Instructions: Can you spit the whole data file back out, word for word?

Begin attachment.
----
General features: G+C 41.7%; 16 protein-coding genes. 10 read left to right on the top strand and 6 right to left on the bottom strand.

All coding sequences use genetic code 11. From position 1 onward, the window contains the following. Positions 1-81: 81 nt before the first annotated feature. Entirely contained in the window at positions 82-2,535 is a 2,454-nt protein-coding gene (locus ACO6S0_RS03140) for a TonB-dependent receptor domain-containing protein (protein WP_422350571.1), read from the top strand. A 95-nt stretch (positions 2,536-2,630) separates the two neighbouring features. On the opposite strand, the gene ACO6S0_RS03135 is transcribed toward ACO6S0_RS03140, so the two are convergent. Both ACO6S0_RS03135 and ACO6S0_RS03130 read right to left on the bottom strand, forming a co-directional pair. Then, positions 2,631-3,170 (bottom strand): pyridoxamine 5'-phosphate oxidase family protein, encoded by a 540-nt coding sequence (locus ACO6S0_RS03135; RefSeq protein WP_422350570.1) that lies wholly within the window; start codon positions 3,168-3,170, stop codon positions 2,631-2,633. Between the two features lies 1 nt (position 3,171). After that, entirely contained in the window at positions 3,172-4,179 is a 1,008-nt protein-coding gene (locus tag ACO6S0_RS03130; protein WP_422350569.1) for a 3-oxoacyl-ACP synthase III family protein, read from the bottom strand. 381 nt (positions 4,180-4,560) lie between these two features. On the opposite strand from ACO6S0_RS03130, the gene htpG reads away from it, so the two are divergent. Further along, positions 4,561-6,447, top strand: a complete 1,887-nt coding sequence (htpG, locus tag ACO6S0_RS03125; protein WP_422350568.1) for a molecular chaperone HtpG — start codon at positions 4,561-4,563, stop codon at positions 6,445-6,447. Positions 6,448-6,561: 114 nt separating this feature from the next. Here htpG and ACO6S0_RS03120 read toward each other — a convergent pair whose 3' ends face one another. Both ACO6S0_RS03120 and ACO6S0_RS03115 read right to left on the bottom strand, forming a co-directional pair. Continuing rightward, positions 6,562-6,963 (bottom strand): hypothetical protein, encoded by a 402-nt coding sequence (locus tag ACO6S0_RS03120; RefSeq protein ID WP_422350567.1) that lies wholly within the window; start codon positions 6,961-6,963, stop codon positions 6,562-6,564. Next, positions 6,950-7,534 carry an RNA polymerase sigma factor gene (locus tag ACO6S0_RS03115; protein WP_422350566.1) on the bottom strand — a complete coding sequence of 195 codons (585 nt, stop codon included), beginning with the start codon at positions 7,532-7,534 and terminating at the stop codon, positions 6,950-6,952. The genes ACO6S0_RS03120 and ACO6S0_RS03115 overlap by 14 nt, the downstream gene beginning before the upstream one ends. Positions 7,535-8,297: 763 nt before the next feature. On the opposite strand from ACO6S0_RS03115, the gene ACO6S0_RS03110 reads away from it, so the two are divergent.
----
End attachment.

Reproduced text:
General features: G+C 41.7%; 16 protein-coding genes. 10 read left to right on the top strand and 6 right to left on the bottom strand.

All coding sequences use genetic code 11. From position 1 onward, the window contains the following. Positions 1-81: 81 nt before the first annotated feature. Entirely contained in the window at positions 82-2,535 is a 2,454-nt protein-coding gene (locus ACO6S0_RS03140) for a TonB-dependent receptor domain-containing protein (protein WP_422350571.1), read from the top strand. A 95-nt stretch (positions 2,536-2,630) separates the two neighbouring features. On the opposite strand, the gene ACO6S0_RS03135 is transcribed toward ACO6S0_RS03140, so the two are convergent. Both ACO6S0_RS03135 and ACO6S0_RS03130 read right to left on the bottom strand, forming a co-directional pair. Then, positions 2,631-3,170 (bottom strand): pyridoxamine 5'-phosphate oxidase family protein, encoded by a 540-nt coding sequence (locus ACO6S0_RS03135; RefSeq protein WP_422350570.1) that lies wholly within the window; start codon positions 3,168-3,170, stop codon positions 2,631-2,633. Between the two features lies 1 nt (position 3,171). After that, entirely contained in the window at positions 3,172-4,179 is a 1,008-nt protein-coding gene (locus tag ACO6S0_RS03130; protein WP_422350569.1) for a 3-oxoacyl-ACP synthase III family protein, read from the bottom strand. 381 nt (positions 4,180-4,560) lie between these two features. On the opposite strand from ACO6S0_RS03130, the gene htpG reads away from it, so the two are divergent. Further along, positions 4,561-6,447, top strand: a complete 1,887-nt coding sequence (htpG, locus tag ACO6S0_RS03125; protein WP_422350568.1) for a molecular chaperone HtpG — start codon at positions 4,561-4,563, stop codon at positions 6,445-6,447. Positions 6,448-6,561: 114 nt separating this feature from the next. Here htpG and ACO6S0_RS03120 read toward each other — a convergent pair whose 3' ends face one another. Both ACO6S0_RS03120 and ACO6S0_RS03115 read right to left on the bottom strand, forming a co-directional pair. Continuing rightward, positions 6,562-6,963 (bottom strand): hypothetical protein, encoded by a 402-nt coding sequence (locus tag ACO6S0_RS03120; RefSeq protein ID WP_422350567.1) that lies wholly within the window; start codon positions 6,961-6,963, stop codon positions 6,562-6,564. Next, positions 6,950-7,534 carry an RNA polymerase sigma factor gene (locus tag ACO6S0_RS03115; protein WP_422350566.1) on the bottom strand — a complete coding sequence of 195 codons (585 nt, stop codon included), beginning with the start codon at positions 7,532-7,534 and terminating at the stop codon, positions 6,950-6,952. The genes ACO6S0_RS03120 and ACO6S0_RS03115 overlap by 14 nt, the downstream gene beginning before the upstream one ends. Positions 7,535-8,297: 763 nt before the next feature. On the opposite strand from ACO6S0_RS03115, the gene ACO6S0_RS03110 reads away from it, so the two are divergent.